Bendigo trams keep on talking

The group behind the campaign to save Bendigo’s trams when they were in danger of being sold off were acknowledged yesterday at the 40th celebrations of Bendigo’s Vintage “Talking” Trams.

Bendigo Tramways manager Jos Duivenvoorden said the celebration was a moment to recognise the effort and commitment of locals to keep the trams intact.

Member of the “rebels” group, Daryl McClure, said the unorthodox actions they took 40 years ago were worth it to see the trams operating today.

“It’s good to celebrate the fact they’re still running as the talking trams,” he said.

“We thought at the time that we just had to do everything we could to keep them in Bendigo. 

“When one was going to be sent to Adelaide, we got into the workshop and about 20 of us pushed it back on the tracks.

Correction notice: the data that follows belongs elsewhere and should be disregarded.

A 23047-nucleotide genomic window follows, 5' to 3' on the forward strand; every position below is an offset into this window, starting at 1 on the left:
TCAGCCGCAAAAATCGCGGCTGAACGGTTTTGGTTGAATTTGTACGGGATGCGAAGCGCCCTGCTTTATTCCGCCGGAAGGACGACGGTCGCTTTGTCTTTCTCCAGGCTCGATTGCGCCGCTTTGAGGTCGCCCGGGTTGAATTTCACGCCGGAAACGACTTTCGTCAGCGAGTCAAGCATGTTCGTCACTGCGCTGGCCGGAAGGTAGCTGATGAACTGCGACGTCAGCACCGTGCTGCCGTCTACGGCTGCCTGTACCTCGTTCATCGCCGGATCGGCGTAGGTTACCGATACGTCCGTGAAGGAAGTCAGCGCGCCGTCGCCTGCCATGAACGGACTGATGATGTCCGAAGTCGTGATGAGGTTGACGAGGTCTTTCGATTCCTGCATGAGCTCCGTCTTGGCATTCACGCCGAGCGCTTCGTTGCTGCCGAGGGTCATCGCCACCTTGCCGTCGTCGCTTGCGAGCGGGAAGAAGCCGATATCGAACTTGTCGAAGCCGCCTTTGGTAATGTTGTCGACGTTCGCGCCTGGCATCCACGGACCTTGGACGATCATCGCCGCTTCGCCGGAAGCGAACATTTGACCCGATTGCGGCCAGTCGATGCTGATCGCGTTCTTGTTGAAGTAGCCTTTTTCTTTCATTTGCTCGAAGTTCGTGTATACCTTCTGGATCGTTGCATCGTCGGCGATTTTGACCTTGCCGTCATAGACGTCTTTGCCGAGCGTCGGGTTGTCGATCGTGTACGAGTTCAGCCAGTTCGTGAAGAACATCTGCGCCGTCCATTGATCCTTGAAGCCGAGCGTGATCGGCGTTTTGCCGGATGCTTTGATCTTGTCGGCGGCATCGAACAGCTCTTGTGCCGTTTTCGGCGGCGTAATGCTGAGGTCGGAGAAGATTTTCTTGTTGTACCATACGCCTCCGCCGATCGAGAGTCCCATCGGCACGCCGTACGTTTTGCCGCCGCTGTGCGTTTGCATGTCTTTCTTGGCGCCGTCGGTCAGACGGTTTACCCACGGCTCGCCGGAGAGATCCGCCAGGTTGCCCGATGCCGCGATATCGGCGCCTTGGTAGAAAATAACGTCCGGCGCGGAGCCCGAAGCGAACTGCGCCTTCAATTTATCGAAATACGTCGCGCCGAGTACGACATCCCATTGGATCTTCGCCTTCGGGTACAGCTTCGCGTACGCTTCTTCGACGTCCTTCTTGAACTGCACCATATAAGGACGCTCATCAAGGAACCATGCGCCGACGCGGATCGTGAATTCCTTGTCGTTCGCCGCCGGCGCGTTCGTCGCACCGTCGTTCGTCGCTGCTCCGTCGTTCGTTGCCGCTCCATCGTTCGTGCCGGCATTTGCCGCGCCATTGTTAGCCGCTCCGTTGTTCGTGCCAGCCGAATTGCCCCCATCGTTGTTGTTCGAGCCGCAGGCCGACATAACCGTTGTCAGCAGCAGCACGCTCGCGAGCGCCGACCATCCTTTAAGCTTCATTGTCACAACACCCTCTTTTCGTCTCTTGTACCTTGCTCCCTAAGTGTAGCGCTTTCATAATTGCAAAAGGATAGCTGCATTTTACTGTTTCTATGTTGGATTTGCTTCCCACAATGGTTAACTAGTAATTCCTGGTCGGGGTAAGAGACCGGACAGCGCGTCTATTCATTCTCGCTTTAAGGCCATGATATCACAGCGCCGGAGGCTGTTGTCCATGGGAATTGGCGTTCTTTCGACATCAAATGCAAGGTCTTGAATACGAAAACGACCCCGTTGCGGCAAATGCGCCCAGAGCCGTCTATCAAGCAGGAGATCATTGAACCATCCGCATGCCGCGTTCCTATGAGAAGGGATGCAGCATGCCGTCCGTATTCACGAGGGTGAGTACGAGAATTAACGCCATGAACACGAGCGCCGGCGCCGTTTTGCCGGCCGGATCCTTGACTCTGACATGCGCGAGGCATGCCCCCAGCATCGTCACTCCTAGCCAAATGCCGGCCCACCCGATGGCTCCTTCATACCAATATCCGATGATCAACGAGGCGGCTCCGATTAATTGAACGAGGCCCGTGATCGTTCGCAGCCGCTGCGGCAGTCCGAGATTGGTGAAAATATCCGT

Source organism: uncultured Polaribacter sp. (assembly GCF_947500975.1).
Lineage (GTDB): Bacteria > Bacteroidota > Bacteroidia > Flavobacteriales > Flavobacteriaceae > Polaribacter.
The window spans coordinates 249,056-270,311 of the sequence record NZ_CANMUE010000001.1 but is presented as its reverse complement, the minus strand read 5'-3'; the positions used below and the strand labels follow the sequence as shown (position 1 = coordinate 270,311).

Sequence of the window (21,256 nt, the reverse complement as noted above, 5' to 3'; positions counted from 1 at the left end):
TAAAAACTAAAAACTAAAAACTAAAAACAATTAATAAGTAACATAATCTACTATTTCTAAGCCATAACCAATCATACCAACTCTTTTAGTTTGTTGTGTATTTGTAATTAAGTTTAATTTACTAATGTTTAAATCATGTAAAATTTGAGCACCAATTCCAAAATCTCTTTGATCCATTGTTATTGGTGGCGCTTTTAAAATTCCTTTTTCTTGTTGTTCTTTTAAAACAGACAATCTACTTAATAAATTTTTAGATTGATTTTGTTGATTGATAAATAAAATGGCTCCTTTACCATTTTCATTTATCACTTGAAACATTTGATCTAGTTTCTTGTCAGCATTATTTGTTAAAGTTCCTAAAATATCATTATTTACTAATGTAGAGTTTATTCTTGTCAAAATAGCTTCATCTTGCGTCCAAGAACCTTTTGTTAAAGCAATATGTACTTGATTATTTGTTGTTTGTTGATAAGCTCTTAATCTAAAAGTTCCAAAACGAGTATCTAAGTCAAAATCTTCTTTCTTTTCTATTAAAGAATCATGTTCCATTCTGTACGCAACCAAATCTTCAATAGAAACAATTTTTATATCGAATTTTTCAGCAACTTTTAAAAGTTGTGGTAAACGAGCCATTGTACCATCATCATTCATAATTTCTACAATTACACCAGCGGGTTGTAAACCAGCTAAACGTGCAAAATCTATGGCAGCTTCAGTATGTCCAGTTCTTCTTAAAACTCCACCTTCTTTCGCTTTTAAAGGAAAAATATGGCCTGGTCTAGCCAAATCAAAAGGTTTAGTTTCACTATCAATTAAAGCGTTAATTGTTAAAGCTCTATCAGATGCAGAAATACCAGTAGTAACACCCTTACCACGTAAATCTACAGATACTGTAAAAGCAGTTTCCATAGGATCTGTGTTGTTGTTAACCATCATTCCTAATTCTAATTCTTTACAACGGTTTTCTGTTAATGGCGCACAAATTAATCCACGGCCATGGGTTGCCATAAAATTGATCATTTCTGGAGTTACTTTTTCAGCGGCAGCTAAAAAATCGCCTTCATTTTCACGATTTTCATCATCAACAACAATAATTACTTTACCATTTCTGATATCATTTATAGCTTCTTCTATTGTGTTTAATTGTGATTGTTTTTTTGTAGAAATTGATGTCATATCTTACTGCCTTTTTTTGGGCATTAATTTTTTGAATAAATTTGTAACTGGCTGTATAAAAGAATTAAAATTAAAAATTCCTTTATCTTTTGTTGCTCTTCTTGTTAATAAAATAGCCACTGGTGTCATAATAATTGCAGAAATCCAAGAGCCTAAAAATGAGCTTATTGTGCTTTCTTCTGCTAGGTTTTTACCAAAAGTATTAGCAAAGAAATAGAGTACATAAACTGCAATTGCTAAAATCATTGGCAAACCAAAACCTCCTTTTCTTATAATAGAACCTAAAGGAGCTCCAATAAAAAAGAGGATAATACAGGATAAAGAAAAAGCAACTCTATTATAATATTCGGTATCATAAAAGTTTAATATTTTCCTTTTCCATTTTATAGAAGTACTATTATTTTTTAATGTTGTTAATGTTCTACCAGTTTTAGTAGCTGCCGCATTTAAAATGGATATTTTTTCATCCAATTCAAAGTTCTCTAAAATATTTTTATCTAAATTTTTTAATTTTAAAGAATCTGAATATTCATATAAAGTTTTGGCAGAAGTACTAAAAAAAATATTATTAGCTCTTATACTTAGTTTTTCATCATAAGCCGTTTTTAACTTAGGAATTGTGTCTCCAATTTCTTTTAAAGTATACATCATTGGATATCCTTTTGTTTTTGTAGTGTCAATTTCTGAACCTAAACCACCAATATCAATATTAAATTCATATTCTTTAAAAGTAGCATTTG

“We welded a piece of pipe, stuck it across the tracks so the tram was going nowhere... I got on the phone to the transport union mover who was on his way to collect it and said maybe he should lose his way, and he didn’t come and collect it. 

“That was our plan and it worked.”

Mr McClure said he wasn’t sure the vigilante-type actions would still work today, but he was glad they did it.

The trams have since operated as the talking tourist trams, with more than two million passengers riding the service. 

Bendigo Trust chairman Lloyd Cameron said they had become an iconic part of Bendigo. “For 40 years they’ve been telling visitors about the history of this great city,” he said. “There aren’t many places where you can hear the history of a place while trundling along on a 100-year-old tram.” 

As part of the celebrations, the refurbished No.8 tram that was built in 1903 was relaunched.

Fire Services Commissioner and former Tramways volunteer Craig Lapsley said he was glad to see the trams going strong. “I used to catch them to school and I’d hang around and get to ride up with the conductors,” he said. 

“I think they’re still an iconic part of the streetscape.”

Tablet - Narrow
Tablet - Wide